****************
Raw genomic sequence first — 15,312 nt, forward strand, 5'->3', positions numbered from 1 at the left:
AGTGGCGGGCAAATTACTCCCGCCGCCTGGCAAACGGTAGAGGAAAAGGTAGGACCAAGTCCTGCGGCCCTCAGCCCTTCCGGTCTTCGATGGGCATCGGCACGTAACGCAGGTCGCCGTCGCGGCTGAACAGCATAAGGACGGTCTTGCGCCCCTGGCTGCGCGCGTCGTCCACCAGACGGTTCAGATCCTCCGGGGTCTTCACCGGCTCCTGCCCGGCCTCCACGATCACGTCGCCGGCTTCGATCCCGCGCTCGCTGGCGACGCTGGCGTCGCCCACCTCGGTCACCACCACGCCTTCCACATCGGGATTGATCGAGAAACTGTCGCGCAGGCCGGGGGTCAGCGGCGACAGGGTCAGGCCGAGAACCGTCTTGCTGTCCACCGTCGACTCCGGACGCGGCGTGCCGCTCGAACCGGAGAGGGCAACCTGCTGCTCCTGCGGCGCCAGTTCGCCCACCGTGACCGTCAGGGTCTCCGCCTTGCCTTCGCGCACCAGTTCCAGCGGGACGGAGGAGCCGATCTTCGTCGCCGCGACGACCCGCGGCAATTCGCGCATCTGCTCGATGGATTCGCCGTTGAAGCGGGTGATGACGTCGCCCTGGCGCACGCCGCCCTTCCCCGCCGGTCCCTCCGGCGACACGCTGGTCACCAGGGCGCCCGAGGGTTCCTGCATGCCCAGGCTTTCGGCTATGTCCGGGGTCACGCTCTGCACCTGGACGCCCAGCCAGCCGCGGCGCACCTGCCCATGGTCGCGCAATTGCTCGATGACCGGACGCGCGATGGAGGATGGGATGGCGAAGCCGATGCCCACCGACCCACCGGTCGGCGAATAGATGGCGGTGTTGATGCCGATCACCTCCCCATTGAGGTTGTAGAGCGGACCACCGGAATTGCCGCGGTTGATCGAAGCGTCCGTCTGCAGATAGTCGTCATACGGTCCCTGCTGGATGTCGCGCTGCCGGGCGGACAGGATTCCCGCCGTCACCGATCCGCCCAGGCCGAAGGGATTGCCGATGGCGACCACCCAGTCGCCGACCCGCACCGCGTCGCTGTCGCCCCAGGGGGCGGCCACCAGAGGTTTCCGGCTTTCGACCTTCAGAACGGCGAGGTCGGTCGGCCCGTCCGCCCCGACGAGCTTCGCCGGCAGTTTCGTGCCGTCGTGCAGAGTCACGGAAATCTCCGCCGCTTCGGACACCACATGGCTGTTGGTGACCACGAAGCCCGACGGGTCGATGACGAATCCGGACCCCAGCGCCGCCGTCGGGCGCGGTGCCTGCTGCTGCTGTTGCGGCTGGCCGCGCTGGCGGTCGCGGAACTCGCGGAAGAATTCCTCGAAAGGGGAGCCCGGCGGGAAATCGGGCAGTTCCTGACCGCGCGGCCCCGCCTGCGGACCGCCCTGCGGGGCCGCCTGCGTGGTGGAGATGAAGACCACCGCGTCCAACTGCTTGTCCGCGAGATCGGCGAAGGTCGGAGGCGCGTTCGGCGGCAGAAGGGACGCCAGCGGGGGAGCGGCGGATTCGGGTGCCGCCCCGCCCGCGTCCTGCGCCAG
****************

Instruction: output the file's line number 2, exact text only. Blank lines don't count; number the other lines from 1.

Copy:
AGTGGCGGGCAAATTACTCCCGCCGCCTGGCAAACGGTAGAGGAAAAGGTAGGACCAAGTCCTGCGGCCCTCAGCCCTTCCGGTCTTCGATGGGCATCGGCACGTAACGCAGGTCGCCGTCGCGGCTGAACAGCATAAGGACGGTCTTGCGCCCCTGGCTGCGCGCGTCGTCCACCAGACGGTTCAGATCCTCCGGGGTCTTCACCGGCTCCTGCCCGGCCTCCACGATCACGTCGCCGGCTTCGATCCCGCGCTCGCTGGCGACGCTGGCGTCGCCCACCTCGGTCACCACCACGCCTTCCACATCGGGATTGATCGAGAAACTGTCGCGCAGGCCGGGGGTCAGCGGCGACAGGGTCAGGCCGAGAACCGTCTTGCTGTCCACCGTCGACTCCGGACGCGGCGTGCCGCTCGAACCGGAGAGGGCAACCTGCTGCTCCTGCGGCGCCAGTTCGCCCACCGTGACCGTCAGGGTCTCCGCCTTGCCTTCGCGCACCAGTTCCAGCGGGACGGAGGAGCCGATCTTCGTCGCCGCGACGACCCGCGGCAATTCGCGCATCTGCTCGATGGATTCGCCGTTGAAGCGGGTGATGACGTCGCCCTGGCGCACGCCGCCCTTCCCCGCCGGTCCCTCCGGCGACACGCTGGTCACCAGGGCGCCCGAGGGTTCCTGCATGCCCAGGCTTTCGGCTATGTCCGGGGTCACGCTCTGCACCTGGACGCCCAGCCAGCCGCGGCGCACCTGCCCATGGTCGCGCAATTGCTCGATGACCGGACGCGCGATGGAGGATGGGATGGCGAAGCCGATGCCCACCGACCCACCGGTCGGCGAATAGATGGCGGTGTTGATGCCGATCACCTCCCCATTGAGGTTGTAGAGCGGACCACCGGAATTGCCGCGGTTGATCGAAGCGTCCGTCTGCAGATAGTCGTCATACGGTCCCTGCTGGATGTCGCGCTGCCGGGCGGACAGGATTCCCGCCGTCACCGATCCGCCCAGGCCGAAGGGATTGCCGATGGCGACCACCCAGTCGCCGACCCGCACCGCGTCGCTGTCGCCCCAGGGGGCGGCCACCAGAGGTTTCCGGCTTTCGACCTTCAGAACGGCGAGGTCGGTCGGCCCGTCCGCCCCGACGAGCTTCGCCGGCAGTTTCGTGCCGTCGTGCAGAGTCACGGAAATCTCCGCCGCTTCGGACACCACATGGCTGTTGGTGACCACGAAGCCCGACGGGTCGATGACGAATCCGGACCCCAGCGCCGCCGTCGGGCGCGGTGCCTGCTGCTGCTGTTGCGGCTGGCCGCGCTGGCGGTCGCGGAACTCGCGGAAGAATTCCTCGAAAGGGGAGCCCGGCGGGAAATCGGGCAGTTCCTGACCGCGCGGCCCCGCCTGCGGACCGCCCTGCGGGGCCGCCTGCGTGGTGGAGATGAAGACCACCGCGTCCAACTGCTTGTCCGCGAGATCGGCGAAGGTCGGAGGCGCGTTCGGCGGCAGAAGGGACGCCAGCGGGGGAGCGGCGGATTCGGGTGCCGCCCCGCCCGCGTCCTGCGCCAG